Make no mistake. I’ve been very critical of Facebook’s privacy moves. I’ve been critical of Google’s screw-ups as with Buzz. But I’ve long said that we need better privacy protections about what companies do with our data on and OFF line. I suspect we’re going to see the internet companies get singled out. I don’t think the credit bureaus or groceries stories or anyone else who has our personal information should get a free ride.

    I’m most definitely not saying excuse Facebook or Google because ah heck, others do the same or worse. I’m saying let’s use the concerns over Facebook and Google and be broader thinking to ensure that, as BLOGbloke suggests, those phone records really do stay in a filing cabinet. If that’s where they really are, because we don’t know.

  • Guillaume Leroy

    Hi Tim and eveybody, I have posted an article yesterday regarding clean separation of Identity, Data and Services. I think it may be of value to this discussion. I am very much concerned with privacy and freedom on Internet and this article propose something to solve the problem. I will not reproduce the whole article here, so here the link: http://guleroy.wordpress.com/2010/07/03/opensafe/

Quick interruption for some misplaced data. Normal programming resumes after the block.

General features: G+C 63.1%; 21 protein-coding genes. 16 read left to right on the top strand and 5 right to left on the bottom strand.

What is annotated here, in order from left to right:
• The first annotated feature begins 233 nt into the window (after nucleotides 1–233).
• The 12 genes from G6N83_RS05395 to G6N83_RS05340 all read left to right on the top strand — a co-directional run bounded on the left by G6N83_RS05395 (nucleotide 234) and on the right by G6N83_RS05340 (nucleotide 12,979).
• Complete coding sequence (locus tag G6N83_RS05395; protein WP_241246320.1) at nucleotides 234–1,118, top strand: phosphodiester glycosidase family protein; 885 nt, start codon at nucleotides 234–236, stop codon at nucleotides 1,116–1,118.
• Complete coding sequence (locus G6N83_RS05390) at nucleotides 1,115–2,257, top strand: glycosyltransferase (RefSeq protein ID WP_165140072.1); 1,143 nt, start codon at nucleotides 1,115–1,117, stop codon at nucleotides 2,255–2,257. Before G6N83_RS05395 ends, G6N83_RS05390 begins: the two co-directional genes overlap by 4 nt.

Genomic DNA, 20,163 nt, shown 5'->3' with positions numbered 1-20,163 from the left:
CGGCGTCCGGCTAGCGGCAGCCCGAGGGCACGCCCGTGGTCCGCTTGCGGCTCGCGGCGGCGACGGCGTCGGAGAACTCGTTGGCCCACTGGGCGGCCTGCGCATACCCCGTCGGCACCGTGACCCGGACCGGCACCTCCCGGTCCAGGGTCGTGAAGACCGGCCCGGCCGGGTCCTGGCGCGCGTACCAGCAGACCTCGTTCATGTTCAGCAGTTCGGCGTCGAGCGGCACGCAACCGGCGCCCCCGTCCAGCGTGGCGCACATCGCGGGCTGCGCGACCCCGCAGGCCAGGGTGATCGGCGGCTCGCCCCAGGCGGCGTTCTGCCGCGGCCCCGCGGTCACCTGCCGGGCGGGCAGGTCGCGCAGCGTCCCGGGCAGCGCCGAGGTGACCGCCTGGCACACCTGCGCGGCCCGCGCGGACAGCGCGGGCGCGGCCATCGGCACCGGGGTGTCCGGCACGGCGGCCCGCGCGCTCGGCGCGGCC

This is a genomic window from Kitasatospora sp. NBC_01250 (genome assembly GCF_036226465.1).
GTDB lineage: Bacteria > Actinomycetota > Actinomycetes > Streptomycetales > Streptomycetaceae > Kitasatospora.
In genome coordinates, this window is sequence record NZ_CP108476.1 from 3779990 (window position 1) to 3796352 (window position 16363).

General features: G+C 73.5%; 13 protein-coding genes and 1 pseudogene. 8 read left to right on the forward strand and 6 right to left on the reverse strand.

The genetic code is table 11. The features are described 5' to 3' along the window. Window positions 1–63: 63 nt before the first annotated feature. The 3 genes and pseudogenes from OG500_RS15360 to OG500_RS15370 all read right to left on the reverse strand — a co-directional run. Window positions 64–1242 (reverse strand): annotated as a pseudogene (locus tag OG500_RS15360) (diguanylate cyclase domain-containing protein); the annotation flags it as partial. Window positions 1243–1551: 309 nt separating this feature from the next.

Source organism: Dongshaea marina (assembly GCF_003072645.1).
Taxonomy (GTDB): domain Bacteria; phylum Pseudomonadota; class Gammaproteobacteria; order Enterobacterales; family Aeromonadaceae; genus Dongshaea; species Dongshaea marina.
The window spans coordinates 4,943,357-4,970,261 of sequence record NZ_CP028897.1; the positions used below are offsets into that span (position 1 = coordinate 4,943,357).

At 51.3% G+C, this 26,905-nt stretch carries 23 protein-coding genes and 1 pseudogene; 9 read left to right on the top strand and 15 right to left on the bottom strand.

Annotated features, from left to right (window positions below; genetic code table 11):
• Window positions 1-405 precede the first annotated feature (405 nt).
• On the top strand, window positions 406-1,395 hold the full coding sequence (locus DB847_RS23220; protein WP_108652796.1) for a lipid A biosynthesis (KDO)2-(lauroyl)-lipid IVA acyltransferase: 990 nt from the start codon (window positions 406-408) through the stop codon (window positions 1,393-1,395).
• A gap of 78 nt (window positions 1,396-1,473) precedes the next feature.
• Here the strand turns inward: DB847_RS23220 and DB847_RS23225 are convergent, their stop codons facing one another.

The idea is to enable people to establish true contracts with service providers and keep control on data publication. For me, our capacity to bring change is only related to communities (clients I should say). We need to enable new competitors that bring new values to people; we need community leaders to put pressure on existing service providers to change. But for that, we should also define what we want! I think that is very difficult matter because each individual may have a different point of view. That is why I propose something agnostic, something that enable you to leave when you want and that’s all. Each community could then apply the principles to their concerns because each kind of services will bring different problems. Defining what is good or false is also a question of maturity and culture so it will change constantly over time and location…

  • Leopold Bloom